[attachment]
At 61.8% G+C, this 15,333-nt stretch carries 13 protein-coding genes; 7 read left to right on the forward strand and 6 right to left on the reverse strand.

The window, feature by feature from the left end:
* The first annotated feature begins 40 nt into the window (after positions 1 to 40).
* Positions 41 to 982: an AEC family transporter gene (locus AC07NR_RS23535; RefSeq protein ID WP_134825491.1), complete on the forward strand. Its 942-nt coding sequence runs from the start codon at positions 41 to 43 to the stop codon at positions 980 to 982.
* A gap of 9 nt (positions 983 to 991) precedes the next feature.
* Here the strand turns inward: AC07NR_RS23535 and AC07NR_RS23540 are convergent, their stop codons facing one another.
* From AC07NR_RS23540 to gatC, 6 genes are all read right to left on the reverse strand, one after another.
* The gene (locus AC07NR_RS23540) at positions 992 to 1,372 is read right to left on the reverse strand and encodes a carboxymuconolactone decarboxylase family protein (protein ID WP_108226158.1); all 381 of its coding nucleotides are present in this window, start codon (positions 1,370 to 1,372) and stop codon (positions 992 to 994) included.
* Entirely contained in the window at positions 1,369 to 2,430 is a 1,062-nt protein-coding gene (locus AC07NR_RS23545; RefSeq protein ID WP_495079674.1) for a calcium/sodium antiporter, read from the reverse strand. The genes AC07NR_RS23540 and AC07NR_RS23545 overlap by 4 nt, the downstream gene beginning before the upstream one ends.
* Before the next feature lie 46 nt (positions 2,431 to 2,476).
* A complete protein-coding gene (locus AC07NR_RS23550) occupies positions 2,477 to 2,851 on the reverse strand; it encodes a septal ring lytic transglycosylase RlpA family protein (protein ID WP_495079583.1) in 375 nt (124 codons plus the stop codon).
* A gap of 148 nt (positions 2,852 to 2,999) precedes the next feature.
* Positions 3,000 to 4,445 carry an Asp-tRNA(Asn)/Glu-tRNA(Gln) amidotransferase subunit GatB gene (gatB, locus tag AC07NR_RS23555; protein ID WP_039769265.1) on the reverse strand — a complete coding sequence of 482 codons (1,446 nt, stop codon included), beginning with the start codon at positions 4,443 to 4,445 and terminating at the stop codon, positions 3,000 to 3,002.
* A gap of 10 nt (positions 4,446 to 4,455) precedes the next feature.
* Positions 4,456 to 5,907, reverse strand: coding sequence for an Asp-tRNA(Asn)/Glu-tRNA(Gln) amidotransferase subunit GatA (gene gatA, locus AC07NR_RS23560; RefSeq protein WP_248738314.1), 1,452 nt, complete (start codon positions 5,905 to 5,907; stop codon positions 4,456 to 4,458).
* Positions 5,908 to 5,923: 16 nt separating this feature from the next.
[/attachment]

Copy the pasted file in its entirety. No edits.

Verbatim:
At 61.8% G+C, this 15,333-nt stretch carries 13 protein-coding genes; 7 read left to right on the forward strand and 6 right to left on the reverse strand.

The window, feature by feature from the left end:
* The first annotated feature begins 40 nt into the window (after positions 1 to 40).
* Positions 41 to 982: an AEC family transporter gene (locus AC07NR_RS23535; RefSeq protein ID WP_134825491.1), complete on the forward strand. Its 942-nt coding sequence runs from the start codon at positions 41 to 43 to the stop codon at positions 980 to 982.
* A gap of 9 nt (positions 983 to 991) precedes the next feature.
* Here the strand turns inward: AC07NR_RS23535 and AC07NR_RS23540 are convergent, their stop codons facing one another.
* From AC07NR_RS23540 to gatC, 6 genes are all read right to left on the reverse strand, one after another.
* The gene (locus AC07NR_RS23540) at positions 992 to 1,372 is read right to left on the reverse strand and encodes a carboxymuconolactone decarboxylase family protein (protein ID WP_108226158.1); all 381 of its coding nucleotides are present in this window, start codon (positions 1,370 to 1,372) and stop codon (positions 992 to 994) included.
* Entirely contained in the window at positions 1,369 to 2,430 is a 1,062-nt protein-coding gene (locus AC07NR_RS23545; RefSeq protein ID WP_495079674.1) for a calcium/sodium antiporter, read from the reverse strand. The genes AC07NR_RS23540 and AC07NR_RS23545 overlap by 4 nt, the downstream gene beginning before the upstream one ends.
* Before the next feature lie 46 nt (positions 2,431 to 2,476).
* A complete protein-coding gene (locus AC07NR_RS23550) occupies positions 2,477 to 2,851 on the reverse strand; it encodes a septal ring lytic transglycosylase RlpA family protein (protein ID WP_495079583.1) in 375 nt (124 codons plus the stop codon).
* A gap of 148 nt (positions 2,852 to 2,999) precedes the next feature.
* Positions 3,000 to 4,445 carry an Asp-tRNA(Asn)/Glu-tRNA(Gln) amidotransferase subunit GatB gene (gatB, locus tag AC07NR_RS23555; protein ID WP_039769265.1) on the reverse strand — a complete coding sequence of 482 codons (1,446 nt, stop codon included), beginning with the start codon at positions 4,443 to 4,445 and terminating at the stop codon, positions 3,000 to 3,002.
* A gap of 10 nt (positions 4,446 to 4,455) precedes the next feature.
* Positions 4,456 to 5,907, reverse strand: coding sequence for an Asp-tRNA(Asn)/Glu-tRNA(Gln) amidotransferase subunit GatA (gene gatA, locus AC07NR_RS23560; RefSeq protein WP_248738314.1), 1,452 nt, complete (start codon positions 5,905 to 5,907; stop codon positions 4,456 to 4,458).
* Positions 5,908 to 5,923: 16 nt separating this feature from the next.